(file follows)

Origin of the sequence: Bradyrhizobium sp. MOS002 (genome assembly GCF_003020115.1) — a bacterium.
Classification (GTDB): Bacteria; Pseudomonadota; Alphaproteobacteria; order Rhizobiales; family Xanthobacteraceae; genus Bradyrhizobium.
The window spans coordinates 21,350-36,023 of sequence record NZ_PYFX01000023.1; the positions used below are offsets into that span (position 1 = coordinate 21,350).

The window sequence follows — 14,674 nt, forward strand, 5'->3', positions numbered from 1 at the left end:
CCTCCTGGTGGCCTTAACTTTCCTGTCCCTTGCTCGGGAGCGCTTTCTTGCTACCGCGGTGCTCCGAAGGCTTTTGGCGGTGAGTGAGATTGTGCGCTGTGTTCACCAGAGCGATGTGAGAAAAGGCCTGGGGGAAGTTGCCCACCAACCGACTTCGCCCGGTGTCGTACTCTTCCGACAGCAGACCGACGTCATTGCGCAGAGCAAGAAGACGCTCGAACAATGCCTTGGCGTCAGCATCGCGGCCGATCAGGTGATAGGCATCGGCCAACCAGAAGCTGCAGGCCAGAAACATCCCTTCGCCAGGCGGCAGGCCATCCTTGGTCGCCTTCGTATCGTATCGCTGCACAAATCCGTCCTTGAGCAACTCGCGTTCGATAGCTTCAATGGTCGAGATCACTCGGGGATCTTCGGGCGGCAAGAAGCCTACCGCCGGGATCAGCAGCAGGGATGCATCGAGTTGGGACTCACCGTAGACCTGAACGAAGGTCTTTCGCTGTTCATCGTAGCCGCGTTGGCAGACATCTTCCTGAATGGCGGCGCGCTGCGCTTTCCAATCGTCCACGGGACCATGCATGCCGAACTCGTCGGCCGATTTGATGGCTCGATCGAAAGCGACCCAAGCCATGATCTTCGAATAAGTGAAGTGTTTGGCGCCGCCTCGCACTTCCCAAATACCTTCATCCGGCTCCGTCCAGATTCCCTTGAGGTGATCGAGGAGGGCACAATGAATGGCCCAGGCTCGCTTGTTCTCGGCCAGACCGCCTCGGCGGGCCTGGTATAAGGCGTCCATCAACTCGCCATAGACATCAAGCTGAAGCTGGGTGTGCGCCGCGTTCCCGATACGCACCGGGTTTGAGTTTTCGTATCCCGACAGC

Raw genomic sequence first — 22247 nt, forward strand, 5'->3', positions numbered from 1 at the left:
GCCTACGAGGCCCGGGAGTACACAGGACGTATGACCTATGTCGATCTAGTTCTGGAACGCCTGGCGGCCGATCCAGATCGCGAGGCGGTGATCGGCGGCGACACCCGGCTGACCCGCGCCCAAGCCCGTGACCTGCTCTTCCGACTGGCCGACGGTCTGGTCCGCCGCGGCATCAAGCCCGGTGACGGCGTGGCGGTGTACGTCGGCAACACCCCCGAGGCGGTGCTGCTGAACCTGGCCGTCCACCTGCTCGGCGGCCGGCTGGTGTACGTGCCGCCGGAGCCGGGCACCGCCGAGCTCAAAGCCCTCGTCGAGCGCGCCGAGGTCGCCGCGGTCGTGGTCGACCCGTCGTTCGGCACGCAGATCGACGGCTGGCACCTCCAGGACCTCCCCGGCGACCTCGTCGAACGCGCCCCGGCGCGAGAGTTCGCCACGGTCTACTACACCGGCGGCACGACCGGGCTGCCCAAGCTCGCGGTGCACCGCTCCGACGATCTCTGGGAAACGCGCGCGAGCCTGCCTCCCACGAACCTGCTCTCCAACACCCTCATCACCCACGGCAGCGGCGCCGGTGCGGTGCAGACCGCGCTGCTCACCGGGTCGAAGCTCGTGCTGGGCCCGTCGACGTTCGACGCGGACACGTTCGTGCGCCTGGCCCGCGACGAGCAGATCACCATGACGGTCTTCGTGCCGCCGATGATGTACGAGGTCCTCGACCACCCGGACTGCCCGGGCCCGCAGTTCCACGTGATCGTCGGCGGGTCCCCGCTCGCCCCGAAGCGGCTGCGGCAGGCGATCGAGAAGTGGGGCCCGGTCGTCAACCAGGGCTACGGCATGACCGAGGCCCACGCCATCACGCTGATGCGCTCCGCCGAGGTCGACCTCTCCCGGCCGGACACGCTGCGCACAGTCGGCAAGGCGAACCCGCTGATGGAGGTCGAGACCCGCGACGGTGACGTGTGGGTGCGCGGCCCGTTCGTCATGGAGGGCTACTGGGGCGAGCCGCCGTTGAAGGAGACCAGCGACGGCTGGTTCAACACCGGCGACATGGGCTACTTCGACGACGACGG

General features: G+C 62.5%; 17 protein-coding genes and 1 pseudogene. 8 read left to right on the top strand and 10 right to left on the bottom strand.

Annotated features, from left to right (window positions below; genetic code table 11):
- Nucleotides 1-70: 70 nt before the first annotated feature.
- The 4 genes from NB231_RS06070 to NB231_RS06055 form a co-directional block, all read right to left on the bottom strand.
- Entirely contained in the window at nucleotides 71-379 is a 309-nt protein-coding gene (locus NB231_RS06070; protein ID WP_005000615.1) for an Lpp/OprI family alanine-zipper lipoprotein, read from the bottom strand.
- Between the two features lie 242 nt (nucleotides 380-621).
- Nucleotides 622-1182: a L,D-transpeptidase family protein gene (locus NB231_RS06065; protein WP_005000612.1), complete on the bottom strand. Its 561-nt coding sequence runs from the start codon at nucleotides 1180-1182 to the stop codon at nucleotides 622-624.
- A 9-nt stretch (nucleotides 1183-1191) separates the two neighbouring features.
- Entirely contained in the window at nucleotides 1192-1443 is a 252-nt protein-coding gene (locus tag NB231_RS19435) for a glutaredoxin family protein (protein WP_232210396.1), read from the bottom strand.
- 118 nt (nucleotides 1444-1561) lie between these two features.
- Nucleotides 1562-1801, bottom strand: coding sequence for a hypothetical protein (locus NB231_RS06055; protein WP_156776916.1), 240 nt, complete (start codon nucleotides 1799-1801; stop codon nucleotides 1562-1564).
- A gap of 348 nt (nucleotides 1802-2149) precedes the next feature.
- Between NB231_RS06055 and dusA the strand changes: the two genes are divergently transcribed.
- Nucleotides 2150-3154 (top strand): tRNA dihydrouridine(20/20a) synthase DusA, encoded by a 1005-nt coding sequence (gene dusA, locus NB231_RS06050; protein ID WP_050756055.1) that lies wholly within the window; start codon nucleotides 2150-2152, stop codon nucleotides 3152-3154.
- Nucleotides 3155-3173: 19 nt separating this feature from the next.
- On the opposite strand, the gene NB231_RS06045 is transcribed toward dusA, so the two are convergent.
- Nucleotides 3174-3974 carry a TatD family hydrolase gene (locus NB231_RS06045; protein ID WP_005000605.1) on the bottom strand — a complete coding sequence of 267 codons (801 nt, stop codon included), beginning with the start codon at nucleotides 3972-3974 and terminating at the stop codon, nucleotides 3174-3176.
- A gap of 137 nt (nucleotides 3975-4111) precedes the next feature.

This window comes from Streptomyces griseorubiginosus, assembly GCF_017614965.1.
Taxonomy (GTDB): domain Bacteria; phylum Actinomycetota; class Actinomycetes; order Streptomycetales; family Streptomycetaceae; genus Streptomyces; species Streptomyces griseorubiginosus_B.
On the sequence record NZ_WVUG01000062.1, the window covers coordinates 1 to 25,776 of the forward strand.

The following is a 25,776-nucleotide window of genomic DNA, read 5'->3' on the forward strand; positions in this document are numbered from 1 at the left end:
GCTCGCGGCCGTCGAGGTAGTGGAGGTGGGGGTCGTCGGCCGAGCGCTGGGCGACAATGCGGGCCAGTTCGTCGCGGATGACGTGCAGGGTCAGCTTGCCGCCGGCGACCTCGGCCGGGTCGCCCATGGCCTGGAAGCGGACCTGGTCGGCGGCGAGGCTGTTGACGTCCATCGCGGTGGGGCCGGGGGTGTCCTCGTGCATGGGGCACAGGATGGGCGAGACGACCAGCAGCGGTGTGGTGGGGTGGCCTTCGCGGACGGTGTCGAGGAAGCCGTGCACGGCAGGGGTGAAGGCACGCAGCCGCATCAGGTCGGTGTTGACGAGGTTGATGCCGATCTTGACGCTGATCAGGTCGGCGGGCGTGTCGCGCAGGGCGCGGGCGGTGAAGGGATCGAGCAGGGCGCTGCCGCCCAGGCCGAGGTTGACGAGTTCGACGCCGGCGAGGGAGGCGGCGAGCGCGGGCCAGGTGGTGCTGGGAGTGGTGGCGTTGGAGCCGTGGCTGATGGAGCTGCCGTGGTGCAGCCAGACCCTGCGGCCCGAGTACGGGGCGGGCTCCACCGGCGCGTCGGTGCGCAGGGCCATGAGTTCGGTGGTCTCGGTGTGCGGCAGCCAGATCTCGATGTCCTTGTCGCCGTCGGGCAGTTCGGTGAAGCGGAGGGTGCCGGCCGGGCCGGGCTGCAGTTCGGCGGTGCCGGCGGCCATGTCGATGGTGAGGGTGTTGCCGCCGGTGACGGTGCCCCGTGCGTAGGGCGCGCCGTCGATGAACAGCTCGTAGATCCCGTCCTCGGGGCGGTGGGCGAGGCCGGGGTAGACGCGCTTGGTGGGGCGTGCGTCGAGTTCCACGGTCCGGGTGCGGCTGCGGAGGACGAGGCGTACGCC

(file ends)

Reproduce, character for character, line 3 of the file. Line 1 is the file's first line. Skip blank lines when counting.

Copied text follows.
The window spans coordinates 21,350-36,023 of sequence record NZ_PYFX01000023.1; the positions used below are offsets into that span (position 1 = coordinate 21,350).